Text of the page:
gradient generalisation

May 2009
271
7
make a generalisation about the gradient at any point on the graph of y=x^2 + c, where c is any real number

my textbook gives no answer for this, so i'd just like to make sure that the correct answer is that all gradients of curves of this form behave identically to those of y=x^2, i.e. modulus of gradient increases with modulus of x, negative to the left of y-axis and positive to the right of the y-axis, am i correct?
 
May 2010
1,260
410
Mauritius
Yes.

If you have learnt derivatives yet, you'll know that the derivative of a curve gives the equation of the gradient at any point. Here, the derivative of this curve is 2x. So, the gradient is directly proportional to the magnitude of x, which you got right. :)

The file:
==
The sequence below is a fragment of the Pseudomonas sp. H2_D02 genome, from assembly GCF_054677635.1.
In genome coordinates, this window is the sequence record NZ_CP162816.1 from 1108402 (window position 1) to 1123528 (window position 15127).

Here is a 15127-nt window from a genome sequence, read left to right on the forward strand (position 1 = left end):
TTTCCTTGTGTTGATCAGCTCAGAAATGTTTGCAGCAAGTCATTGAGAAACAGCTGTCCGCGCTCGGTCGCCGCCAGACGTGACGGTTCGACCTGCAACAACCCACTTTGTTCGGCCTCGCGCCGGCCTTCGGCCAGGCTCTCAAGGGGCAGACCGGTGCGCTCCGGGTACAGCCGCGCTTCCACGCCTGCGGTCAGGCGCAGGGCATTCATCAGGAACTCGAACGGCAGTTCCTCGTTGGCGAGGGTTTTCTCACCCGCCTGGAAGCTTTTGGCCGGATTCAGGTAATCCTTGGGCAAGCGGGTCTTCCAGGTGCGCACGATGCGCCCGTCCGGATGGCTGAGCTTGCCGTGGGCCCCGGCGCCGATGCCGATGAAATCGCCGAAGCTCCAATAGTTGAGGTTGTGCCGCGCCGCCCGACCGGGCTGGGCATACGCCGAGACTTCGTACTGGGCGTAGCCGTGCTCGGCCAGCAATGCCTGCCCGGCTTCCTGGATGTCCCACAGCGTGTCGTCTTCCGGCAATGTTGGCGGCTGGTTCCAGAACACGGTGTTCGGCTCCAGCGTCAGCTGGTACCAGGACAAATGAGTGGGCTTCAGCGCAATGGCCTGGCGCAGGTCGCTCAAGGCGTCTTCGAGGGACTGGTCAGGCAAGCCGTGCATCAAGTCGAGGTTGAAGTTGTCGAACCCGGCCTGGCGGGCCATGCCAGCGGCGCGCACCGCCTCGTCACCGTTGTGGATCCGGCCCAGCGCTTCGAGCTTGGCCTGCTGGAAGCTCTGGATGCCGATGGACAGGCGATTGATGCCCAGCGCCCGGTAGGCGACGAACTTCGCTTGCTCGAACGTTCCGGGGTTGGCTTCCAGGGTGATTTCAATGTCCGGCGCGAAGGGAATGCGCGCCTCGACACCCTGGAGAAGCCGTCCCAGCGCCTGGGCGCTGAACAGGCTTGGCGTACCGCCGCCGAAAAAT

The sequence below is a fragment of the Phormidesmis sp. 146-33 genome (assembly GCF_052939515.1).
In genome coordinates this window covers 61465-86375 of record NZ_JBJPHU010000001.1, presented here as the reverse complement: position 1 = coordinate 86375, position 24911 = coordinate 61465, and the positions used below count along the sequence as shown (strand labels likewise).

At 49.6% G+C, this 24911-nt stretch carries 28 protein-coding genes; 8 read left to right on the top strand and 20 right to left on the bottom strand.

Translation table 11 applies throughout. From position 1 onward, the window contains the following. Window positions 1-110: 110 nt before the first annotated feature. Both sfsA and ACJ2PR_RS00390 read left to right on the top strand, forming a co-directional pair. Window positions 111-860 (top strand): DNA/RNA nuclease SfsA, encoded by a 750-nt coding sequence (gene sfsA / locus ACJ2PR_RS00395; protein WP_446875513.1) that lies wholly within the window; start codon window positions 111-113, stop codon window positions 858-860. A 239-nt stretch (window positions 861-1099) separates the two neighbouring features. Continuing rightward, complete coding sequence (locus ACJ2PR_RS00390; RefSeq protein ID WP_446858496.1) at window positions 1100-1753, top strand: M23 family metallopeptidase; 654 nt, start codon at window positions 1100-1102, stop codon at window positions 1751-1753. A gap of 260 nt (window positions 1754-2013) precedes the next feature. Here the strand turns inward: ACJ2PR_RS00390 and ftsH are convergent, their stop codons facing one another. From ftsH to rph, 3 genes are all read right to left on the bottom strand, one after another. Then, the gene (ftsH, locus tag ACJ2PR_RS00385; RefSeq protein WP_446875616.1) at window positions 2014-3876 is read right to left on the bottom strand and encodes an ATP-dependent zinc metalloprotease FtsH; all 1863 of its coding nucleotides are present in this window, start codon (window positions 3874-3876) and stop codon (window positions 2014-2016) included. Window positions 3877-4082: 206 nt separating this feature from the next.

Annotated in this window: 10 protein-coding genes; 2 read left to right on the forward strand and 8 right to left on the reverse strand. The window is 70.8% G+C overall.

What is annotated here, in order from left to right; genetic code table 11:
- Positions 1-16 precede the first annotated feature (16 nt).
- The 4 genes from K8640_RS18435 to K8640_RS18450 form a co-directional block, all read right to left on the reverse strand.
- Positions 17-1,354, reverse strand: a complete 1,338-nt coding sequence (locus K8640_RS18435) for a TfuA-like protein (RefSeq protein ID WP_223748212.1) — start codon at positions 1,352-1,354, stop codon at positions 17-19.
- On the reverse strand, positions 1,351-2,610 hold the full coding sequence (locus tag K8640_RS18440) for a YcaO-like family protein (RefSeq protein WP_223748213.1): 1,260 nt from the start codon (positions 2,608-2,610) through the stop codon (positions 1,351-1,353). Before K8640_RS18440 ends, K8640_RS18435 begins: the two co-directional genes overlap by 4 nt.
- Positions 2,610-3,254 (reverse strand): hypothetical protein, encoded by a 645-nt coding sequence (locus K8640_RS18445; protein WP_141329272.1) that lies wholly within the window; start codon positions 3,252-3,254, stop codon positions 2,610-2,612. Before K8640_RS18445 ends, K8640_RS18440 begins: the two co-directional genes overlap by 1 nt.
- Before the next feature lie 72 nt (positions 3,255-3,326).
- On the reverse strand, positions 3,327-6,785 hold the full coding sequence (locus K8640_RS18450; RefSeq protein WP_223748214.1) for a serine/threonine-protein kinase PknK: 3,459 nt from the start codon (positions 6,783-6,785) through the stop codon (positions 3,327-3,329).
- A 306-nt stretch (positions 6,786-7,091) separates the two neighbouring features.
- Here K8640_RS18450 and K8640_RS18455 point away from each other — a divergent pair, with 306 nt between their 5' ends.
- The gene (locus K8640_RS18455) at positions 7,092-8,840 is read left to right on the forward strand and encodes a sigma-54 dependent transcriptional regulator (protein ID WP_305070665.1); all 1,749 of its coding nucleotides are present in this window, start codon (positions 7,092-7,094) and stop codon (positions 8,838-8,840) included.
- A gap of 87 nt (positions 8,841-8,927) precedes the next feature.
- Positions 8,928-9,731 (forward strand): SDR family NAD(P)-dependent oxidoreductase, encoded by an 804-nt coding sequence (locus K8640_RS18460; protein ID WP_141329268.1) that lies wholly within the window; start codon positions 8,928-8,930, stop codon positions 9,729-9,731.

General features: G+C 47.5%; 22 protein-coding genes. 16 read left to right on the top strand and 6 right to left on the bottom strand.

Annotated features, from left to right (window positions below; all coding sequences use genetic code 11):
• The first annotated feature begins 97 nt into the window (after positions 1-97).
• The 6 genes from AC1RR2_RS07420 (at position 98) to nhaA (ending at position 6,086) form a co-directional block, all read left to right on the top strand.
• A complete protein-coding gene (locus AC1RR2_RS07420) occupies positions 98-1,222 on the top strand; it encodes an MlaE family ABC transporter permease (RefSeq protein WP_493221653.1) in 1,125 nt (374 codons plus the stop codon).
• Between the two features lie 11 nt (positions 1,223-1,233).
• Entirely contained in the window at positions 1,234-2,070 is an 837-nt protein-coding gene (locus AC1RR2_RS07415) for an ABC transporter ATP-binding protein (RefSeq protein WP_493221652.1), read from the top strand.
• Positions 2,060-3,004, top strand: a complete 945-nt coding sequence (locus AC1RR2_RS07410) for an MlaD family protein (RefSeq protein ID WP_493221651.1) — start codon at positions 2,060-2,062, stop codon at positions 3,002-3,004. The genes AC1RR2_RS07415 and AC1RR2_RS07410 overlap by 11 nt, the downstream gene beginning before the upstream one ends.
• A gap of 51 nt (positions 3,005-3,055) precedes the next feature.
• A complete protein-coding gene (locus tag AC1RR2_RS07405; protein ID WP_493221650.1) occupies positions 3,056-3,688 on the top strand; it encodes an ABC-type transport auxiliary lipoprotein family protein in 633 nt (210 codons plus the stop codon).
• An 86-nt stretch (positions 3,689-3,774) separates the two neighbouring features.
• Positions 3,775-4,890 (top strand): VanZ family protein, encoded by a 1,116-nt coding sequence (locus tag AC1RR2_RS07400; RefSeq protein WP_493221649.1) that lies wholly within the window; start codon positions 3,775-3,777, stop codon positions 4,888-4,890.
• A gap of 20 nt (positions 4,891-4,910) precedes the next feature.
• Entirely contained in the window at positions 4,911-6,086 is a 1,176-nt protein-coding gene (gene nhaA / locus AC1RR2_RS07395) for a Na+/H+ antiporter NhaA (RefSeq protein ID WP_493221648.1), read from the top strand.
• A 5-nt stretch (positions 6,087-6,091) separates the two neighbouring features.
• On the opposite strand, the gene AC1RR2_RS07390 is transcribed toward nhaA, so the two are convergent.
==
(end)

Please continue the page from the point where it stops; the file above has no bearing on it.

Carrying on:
Dec 2009
872
381
1111
make a generalisation about the gradient at any point on the graph of y=x^2 + c, where c is any real number

my textbook gives no answer for this, so i'd just like to make sure that the correct answer is that all gradients of curves of this form behave identically to those of y=x^2, i.e. modulus of gradient increases with modulus of x, negative to the left of y-axis and positive to the right of the y-axis, am i correct?
Dear furor celtica,

You could find the gradient using calculus.

\(\displaystyle y=x^2+C\Rightarrow{\frac{dy}{dx}=2x}\)

Therefore the gradient of \(\displaystyle y=x^2+C\) at any point is identical to the gradient of \(\displaystyle y=x^2\)